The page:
T-Mobile bills itself as the "un-carrier," but don't ever take a corporation at its made-up word. According to new changes to its privacy policy, the carrier (no "un") is automatically enrolling its 100+ million customers in a targeted advertising program, selling their web and app usage data to partners. Customers can opt out, but the default will be opt-in starting on April 26th.

The Wall Street Journal reports on the change, buried deep in T-Mobile's privacy policy. The relevant changes were published on February 23rd:

However, starting April 26, 2021, T-Mobile will begin a new program that uses some data we have about you, including information we learn from your web and device usage data (like the apps installed on your device) and interactions with our products and services for our own and 3rd party advertising, unless you tell us not to.

T-Mobile has helpfully disabled copy and paste on that page, by the way.

The sources from which T-Mobile is collecting data include network traffic, app usage, and "information from financial institution and credit agencies." The data is not tied directly to names or account numbers, but when combined with advertising identifier tags, it still gets fairly specific in its association with single users. This is the kind of thing Google is trying to phase out, at least on the desktop version of Chrome. Elsewhere in the privacy policy, T-Mobile lays out a fairly typical system of sharing advertising data with unspecified third parties, a common (and lucrative) practice in modern tech.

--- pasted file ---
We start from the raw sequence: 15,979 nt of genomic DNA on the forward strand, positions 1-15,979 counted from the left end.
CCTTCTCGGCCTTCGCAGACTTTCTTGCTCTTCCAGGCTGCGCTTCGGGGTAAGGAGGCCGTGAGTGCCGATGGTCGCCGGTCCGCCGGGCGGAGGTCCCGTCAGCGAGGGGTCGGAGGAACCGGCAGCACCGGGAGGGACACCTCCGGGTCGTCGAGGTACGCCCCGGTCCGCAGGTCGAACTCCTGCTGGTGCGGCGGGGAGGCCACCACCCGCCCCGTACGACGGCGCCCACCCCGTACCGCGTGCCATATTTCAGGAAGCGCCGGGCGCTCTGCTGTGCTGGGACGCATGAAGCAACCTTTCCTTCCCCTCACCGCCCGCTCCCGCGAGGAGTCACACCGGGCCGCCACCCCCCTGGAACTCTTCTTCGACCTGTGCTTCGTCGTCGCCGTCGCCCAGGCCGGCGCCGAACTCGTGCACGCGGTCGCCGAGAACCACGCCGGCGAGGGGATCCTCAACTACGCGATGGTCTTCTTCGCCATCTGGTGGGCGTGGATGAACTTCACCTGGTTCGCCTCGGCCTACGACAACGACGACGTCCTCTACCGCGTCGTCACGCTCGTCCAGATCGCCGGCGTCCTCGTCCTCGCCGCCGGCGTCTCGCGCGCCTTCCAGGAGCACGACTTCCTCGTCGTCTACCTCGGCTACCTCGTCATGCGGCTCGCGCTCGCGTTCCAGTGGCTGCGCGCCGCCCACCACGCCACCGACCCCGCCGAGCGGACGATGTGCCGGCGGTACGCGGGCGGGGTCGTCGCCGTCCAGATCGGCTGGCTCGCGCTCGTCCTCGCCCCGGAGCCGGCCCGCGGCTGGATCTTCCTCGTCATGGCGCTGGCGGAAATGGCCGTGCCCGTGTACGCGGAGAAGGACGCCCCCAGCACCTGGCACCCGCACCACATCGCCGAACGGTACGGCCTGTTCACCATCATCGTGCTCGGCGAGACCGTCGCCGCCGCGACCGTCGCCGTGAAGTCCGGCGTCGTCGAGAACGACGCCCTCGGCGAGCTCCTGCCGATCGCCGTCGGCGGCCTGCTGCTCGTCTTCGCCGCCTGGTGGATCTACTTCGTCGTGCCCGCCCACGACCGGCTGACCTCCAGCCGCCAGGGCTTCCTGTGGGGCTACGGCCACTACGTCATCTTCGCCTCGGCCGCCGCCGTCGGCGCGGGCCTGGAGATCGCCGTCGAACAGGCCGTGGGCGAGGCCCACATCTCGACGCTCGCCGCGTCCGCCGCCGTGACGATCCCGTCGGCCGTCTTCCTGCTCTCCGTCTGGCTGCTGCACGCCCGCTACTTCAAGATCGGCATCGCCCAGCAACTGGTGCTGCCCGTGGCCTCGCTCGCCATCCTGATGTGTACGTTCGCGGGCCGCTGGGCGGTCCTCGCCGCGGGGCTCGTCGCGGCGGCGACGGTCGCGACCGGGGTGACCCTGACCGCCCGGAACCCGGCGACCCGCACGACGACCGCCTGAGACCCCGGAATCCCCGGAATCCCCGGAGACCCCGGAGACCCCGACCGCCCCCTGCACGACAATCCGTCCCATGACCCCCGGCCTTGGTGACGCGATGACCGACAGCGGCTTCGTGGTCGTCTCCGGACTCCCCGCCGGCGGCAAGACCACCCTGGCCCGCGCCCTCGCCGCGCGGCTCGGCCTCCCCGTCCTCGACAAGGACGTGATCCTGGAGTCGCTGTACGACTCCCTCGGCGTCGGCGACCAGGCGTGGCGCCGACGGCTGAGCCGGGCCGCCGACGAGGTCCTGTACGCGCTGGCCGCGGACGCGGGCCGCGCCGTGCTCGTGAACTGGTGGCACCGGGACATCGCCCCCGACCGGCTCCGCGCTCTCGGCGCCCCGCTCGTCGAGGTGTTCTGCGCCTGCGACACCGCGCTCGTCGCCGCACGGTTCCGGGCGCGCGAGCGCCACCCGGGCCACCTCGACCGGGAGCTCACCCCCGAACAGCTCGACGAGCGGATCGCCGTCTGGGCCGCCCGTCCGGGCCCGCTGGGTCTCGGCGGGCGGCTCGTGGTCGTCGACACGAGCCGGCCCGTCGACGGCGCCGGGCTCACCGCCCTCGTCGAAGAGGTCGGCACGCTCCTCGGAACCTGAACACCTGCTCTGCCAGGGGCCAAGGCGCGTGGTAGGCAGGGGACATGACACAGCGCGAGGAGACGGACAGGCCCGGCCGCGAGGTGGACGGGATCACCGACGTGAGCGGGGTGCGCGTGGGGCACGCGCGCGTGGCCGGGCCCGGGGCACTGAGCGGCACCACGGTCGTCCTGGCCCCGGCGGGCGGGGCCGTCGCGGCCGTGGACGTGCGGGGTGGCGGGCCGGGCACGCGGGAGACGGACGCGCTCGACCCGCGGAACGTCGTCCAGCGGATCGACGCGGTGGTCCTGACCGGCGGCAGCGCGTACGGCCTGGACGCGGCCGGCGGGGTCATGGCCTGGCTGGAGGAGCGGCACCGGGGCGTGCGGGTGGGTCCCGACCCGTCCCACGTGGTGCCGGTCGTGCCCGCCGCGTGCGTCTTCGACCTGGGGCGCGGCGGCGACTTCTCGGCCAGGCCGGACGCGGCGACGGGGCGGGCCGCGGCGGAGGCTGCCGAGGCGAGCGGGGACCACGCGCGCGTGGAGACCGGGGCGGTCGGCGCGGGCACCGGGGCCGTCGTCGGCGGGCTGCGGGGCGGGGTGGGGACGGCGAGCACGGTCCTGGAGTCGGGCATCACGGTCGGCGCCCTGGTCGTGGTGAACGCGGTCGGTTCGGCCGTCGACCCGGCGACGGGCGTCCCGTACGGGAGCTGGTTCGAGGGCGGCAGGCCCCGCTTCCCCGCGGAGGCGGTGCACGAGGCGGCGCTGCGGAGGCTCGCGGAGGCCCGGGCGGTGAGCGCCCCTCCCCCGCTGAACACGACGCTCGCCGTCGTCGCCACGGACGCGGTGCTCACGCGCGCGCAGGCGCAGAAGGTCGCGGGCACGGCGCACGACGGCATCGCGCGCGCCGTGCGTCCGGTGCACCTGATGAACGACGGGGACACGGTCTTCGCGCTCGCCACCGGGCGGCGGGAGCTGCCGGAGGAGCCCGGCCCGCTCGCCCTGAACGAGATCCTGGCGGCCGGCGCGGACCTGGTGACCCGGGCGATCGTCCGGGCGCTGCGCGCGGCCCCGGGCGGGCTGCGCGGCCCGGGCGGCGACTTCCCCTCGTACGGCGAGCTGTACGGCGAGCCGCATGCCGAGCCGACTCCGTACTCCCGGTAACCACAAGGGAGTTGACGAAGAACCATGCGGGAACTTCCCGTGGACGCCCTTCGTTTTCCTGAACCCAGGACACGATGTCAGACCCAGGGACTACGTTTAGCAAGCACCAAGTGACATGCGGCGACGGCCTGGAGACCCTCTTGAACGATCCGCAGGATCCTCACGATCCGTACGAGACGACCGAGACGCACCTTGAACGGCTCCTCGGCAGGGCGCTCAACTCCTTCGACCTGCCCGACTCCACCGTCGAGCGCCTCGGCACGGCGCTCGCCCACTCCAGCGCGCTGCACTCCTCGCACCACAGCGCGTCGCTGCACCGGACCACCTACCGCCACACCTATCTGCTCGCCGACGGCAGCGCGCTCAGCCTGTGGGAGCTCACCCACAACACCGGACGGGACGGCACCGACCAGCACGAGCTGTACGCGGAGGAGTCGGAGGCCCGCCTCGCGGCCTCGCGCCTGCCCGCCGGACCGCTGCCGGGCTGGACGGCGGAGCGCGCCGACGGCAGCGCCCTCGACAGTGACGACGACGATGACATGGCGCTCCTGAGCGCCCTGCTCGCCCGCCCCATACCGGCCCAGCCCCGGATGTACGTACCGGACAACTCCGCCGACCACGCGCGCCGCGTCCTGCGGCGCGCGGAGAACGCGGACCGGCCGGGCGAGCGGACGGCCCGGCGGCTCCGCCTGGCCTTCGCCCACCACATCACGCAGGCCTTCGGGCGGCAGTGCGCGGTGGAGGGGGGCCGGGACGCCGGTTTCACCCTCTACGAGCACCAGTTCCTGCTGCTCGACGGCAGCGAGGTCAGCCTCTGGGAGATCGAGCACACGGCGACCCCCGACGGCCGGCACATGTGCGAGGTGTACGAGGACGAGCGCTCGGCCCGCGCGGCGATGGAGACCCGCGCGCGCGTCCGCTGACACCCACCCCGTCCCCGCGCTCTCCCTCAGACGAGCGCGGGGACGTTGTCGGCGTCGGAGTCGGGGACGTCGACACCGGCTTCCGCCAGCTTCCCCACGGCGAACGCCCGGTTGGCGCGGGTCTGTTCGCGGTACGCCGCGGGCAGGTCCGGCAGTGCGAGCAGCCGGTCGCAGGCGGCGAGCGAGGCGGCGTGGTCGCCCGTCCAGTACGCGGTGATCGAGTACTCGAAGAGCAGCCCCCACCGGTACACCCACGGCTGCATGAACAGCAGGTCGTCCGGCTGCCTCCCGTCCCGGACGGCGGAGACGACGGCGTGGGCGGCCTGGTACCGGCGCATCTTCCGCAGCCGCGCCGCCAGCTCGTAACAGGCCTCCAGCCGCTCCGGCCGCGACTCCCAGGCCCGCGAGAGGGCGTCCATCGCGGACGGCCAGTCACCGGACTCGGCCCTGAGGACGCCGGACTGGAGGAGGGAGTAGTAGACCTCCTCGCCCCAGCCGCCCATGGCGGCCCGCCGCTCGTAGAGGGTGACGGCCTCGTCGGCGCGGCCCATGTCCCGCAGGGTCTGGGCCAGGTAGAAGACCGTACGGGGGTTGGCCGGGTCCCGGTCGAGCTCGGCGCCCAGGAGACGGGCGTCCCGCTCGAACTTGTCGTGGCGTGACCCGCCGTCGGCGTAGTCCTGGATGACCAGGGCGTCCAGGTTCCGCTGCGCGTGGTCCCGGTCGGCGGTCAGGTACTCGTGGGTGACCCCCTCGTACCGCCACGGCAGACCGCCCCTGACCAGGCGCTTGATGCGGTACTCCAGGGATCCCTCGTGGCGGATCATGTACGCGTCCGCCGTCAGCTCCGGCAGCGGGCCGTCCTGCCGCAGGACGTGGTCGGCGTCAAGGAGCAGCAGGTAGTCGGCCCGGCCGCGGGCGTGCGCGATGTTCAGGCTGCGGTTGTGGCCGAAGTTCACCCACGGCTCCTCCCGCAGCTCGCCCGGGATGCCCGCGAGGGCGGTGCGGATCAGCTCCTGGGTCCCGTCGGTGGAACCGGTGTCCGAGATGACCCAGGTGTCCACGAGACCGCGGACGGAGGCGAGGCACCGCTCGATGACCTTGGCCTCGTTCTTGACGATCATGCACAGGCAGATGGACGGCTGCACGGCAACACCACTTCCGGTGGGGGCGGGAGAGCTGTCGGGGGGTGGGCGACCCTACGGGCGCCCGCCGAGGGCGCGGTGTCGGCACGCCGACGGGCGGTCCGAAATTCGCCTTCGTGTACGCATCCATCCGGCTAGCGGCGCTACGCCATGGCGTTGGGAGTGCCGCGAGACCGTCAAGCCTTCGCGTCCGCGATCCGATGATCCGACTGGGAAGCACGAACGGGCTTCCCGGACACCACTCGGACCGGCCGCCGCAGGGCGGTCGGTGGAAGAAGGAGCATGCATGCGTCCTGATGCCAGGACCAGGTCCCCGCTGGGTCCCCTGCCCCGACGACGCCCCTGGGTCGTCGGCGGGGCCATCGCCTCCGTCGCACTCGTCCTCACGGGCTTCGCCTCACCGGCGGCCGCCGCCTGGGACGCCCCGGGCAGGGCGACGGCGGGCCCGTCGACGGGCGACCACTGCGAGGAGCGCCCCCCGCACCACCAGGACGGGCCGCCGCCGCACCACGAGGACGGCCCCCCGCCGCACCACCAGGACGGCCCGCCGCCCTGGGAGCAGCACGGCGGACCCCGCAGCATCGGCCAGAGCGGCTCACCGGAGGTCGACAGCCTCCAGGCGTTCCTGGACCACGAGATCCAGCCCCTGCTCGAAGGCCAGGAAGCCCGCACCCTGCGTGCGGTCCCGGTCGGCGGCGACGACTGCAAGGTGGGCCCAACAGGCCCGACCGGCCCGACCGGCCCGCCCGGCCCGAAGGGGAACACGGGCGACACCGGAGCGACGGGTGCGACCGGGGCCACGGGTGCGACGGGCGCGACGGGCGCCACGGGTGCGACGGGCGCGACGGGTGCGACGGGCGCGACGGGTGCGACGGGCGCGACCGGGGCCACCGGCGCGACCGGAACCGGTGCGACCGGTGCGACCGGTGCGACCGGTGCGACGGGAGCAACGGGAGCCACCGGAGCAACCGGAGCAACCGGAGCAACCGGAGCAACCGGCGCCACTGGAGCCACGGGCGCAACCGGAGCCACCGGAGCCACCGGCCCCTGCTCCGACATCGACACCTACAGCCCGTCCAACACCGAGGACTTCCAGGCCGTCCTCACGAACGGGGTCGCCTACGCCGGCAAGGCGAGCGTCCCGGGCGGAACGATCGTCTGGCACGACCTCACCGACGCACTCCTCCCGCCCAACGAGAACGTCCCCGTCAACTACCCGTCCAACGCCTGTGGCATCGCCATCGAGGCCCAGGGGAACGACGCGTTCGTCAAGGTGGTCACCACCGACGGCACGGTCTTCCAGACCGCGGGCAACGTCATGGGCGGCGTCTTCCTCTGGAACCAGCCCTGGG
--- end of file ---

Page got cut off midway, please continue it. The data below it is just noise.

To be clear: T-Mobile is very much in line with the rest of the industry here, it's only its years-long PR campaign of consumer advocacy that makes it grate on the nerves. If you'd like to avoid having your data shared with advertisers, you'll have to go to this page (while logged into your account) and change the setting manually.